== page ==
The caretaker government is hopeful of successfully concluding the upcoming review of the International Monetary Fund (IMF) scheduled next month, interim Prime Minister Anwaar-ul-Haq Kakar said Tuesday.
An IMF mission led by Nathan Porter will visit Pakistan from November 2-16 to discuss the first review of the country's current $3 billion standby arrangement (SBA).
Pakistan is trying to navigate a tricky path to economic recovery under a caretaker government in the wake of an IMF loan programme, approved in July, that helped avert a sovereign debt default.
Under the programme, the country received $1.2 billion from the IMF as the first tranche in July.
“We have achieved the targets and the revenue targets have been met. We are quite comfortable that our negotiations for the second tranche will conclude very successfully,” the interim prime minister told the journalists.
On inflation, the interim prime minister said that it would be “unfair” if someone says that there has been no decline in the inflation rate.
He added that he had received reports of a decline in the prices of essential items which he said was because of the appreciation of the rupee against the dollar and a decrease in the price of petroleum products.
The PM also asked journalists to calculate the impact of the local unit's appreciation against the greenback on the circular debt. He shared that the strict actions against the smuggling taking place through the Afghan transit trade had helped the local industry as productivity was back on track.
The PM said due to the smuggling the local mills, which he used as an example, were unable to compete against smuggled items and were forced to shut down.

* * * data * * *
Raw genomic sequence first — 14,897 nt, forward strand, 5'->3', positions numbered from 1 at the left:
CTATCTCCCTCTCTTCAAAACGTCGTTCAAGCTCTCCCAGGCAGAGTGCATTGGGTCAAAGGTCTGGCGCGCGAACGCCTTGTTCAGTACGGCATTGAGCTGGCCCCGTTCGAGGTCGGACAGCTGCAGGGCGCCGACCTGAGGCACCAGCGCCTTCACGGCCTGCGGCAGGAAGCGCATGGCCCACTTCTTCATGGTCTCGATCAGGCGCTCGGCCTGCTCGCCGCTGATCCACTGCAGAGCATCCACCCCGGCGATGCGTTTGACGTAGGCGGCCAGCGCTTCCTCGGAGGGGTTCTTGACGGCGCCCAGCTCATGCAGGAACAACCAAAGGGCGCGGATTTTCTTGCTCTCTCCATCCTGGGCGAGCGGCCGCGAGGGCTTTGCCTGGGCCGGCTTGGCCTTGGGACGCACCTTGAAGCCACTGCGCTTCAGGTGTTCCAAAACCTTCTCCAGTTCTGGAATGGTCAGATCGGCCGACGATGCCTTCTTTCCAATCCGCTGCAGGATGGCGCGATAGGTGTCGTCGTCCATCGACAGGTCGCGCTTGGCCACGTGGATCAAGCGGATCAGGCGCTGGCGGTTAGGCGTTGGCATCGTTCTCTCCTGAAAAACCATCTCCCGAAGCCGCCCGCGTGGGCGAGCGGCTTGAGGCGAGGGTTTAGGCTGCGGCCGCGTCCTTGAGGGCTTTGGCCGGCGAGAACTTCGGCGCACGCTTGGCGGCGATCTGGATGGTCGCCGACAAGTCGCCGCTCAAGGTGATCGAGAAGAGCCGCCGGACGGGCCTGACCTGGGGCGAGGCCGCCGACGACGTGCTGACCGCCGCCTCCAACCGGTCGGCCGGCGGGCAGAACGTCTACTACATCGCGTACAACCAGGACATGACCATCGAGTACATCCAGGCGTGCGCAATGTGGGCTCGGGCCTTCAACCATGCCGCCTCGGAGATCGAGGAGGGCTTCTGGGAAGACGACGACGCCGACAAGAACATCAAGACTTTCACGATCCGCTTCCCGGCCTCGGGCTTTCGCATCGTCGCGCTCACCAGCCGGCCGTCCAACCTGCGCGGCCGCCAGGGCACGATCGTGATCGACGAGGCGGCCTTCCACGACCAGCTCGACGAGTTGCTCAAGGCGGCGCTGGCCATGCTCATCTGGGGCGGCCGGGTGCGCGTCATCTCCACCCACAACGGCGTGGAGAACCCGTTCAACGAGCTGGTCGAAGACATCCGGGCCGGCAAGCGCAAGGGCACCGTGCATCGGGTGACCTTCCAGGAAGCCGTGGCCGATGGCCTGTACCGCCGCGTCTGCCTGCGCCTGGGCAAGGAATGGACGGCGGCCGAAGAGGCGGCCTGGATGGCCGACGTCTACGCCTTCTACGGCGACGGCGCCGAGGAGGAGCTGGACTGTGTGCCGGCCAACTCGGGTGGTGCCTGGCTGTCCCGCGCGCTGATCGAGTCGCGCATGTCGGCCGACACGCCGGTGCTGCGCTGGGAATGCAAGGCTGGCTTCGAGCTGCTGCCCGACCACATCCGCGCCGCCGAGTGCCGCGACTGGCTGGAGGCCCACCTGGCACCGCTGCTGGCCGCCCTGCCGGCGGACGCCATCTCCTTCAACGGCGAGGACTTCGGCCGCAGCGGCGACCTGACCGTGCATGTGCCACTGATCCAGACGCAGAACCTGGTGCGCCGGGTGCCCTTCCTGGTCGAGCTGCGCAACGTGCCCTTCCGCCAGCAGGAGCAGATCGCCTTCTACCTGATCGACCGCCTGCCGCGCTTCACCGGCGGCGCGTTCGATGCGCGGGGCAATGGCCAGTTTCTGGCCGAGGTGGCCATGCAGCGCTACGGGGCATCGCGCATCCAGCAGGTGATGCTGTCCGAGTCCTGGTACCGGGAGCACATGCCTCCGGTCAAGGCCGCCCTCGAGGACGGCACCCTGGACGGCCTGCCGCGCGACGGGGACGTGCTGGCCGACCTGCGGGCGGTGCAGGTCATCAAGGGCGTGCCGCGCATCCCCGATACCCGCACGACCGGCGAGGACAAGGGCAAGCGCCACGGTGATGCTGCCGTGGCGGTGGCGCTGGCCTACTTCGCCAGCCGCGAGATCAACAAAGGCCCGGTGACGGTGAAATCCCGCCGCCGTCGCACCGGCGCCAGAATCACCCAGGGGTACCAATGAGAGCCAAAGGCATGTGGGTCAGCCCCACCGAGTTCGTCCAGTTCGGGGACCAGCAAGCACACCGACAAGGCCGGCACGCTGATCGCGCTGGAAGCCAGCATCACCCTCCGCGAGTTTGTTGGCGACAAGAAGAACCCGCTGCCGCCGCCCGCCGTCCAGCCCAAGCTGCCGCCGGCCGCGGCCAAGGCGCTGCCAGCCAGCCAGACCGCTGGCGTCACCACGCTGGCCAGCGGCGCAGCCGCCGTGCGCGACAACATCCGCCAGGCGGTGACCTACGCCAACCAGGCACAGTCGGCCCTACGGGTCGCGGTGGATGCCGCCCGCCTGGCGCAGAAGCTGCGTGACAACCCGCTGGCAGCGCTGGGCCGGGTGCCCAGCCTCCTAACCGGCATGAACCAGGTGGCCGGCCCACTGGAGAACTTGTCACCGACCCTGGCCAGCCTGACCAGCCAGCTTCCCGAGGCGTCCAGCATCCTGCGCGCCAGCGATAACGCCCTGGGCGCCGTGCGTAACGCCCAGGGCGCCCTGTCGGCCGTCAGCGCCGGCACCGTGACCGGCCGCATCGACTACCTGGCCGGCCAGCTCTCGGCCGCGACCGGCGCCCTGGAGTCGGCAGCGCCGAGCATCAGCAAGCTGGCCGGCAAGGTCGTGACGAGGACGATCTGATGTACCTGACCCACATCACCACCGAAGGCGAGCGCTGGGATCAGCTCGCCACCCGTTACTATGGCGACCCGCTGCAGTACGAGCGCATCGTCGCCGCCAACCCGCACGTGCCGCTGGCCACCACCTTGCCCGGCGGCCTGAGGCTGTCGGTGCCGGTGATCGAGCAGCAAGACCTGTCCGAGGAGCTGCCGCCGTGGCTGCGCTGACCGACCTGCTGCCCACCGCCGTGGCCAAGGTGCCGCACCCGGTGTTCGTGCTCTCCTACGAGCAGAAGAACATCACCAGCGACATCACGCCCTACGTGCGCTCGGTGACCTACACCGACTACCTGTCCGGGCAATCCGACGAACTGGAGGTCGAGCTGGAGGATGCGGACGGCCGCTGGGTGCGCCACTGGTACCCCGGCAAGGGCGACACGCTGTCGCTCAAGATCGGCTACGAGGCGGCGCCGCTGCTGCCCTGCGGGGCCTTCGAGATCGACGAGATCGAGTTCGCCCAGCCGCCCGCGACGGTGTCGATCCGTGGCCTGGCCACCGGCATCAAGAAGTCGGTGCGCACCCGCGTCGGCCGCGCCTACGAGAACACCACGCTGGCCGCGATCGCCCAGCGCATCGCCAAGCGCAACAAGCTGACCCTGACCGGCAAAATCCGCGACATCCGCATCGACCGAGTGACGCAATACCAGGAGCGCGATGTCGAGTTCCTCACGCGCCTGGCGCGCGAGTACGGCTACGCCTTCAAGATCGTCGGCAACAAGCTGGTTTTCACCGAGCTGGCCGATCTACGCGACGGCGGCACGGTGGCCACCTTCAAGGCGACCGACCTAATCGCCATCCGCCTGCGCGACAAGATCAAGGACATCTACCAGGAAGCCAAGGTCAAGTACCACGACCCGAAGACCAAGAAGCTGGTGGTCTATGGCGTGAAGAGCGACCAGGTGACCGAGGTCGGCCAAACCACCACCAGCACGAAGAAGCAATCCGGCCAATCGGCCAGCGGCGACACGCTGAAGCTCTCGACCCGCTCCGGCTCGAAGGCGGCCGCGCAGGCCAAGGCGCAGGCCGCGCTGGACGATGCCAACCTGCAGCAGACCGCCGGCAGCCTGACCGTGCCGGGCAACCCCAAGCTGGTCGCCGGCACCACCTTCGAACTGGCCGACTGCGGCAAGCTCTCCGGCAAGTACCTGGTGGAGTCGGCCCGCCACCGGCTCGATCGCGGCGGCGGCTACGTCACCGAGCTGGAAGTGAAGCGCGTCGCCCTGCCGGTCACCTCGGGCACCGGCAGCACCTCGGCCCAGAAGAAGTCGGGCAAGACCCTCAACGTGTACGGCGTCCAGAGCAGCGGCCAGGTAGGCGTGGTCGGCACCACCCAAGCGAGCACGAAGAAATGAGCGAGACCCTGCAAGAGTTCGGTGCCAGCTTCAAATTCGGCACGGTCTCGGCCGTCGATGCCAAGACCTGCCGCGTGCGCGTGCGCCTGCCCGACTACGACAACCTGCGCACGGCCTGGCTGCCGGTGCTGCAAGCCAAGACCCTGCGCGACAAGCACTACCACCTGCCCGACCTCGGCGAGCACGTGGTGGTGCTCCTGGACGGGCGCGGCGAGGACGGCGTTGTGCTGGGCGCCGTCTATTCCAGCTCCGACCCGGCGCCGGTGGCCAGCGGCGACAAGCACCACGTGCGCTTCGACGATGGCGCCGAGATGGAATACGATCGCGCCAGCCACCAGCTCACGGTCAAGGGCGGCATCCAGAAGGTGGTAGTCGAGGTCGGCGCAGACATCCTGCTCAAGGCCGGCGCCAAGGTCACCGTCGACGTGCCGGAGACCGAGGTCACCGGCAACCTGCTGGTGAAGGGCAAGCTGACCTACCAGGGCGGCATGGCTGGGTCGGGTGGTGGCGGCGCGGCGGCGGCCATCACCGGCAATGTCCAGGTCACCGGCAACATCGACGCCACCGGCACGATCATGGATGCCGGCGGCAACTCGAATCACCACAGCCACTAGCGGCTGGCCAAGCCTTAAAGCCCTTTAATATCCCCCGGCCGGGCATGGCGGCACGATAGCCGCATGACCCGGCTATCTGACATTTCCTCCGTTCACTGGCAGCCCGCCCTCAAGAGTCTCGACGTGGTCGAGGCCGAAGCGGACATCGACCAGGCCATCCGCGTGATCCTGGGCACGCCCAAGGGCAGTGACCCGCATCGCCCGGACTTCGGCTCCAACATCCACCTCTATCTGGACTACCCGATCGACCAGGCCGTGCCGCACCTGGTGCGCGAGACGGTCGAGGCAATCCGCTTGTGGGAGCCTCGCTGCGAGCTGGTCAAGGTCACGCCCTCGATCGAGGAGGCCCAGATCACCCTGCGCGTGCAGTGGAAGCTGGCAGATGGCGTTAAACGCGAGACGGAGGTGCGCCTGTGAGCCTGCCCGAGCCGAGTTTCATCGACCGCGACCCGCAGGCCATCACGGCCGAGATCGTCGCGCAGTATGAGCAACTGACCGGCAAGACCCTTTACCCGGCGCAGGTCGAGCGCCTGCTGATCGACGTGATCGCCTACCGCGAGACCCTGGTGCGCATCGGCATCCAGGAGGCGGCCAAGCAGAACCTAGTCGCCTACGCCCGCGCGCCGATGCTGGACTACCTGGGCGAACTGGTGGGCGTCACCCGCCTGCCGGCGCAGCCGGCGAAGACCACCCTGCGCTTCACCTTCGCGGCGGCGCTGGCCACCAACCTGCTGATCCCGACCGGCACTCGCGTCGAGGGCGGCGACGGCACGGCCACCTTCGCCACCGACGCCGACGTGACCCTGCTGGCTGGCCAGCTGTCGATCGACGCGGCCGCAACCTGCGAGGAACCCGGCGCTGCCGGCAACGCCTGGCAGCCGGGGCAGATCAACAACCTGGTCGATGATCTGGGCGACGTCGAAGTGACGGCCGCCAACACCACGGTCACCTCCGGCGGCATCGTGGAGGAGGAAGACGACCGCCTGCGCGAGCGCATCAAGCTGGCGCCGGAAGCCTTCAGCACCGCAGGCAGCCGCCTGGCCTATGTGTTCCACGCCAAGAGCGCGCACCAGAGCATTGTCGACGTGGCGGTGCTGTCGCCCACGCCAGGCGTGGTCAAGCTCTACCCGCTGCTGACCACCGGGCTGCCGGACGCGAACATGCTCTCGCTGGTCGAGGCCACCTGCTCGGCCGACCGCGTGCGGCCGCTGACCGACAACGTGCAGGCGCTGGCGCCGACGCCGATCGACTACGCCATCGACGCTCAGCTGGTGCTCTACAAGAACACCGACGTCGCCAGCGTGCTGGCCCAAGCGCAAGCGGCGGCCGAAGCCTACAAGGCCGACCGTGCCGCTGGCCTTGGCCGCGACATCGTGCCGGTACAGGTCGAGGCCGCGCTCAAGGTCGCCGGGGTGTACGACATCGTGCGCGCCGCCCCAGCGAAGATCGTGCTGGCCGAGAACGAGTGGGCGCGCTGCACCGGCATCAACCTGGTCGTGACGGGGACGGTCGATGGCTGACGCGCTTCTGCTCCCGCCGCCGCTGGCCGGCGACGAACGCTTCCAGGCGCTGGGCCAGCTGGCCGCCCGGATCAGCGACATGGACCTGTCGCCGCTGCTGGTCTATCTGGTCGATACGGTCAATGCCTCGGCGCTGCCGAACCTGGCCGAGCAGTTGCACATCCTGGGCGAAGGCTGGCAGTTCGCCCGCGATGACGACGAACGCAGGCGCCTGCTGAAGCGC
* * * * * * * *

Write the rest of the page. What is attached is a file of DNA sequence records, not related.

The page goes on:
“These are all indicators that are going positive,” said Kakar.
The prime minister also spoke about the deadline given to the illegal foreigners residing in Pakistan, saying that they are welcome to return with a valid visa.
“A citizen of any country can come to Pakistan with a visa,” said the caretaker premier. He also reiterated that Pakistan was not sending registered Afghan refugees back to their country.
“Illegal residents have been given time to go back. These people should go back and come legally,” said Kakar. He added that no country in the world allows illegal people to live in their country.
The premier also reiterated that Pakistan gave time to the illegal foreigners to return to their country and did not coerce them into leaving by going after their businesses or any other means.
“We have not banned them completely; they should go to their country and get a visa and then they can come,” said Kakar.
The provincial and federal authorities are set to expel illegal immigrants who are left with less than 24 hours to leave the country as the clock ticked down to the November 1 deadline set for the “aliens”.
The Ministry of Interior, earlier this month, had asked illegal immigrants to leave Pakistan voluntarily by October 31 (today) or face deportation.
The government has consistently maintained that the decision was not centric to only illegal Afghan nationals that had been staying inside the country but encompassed all those undocumented and illegal foreigners.
Pakistan hosted more than four million Afghan refugees on its soil for the last 40 years under the Geneva Convention, despite the fact that it was not a signatory to that, according to Prime Minister Anwaar-ul-Haq Kakar.
A day earlier, he said more than one million foreigners had been categorised as illegal who had been staying in Pakistan without legal and valid documents.
From October 1 to 28, as many as 4,672 families consisting of 67,604 people returned to Afghanistan, they added.
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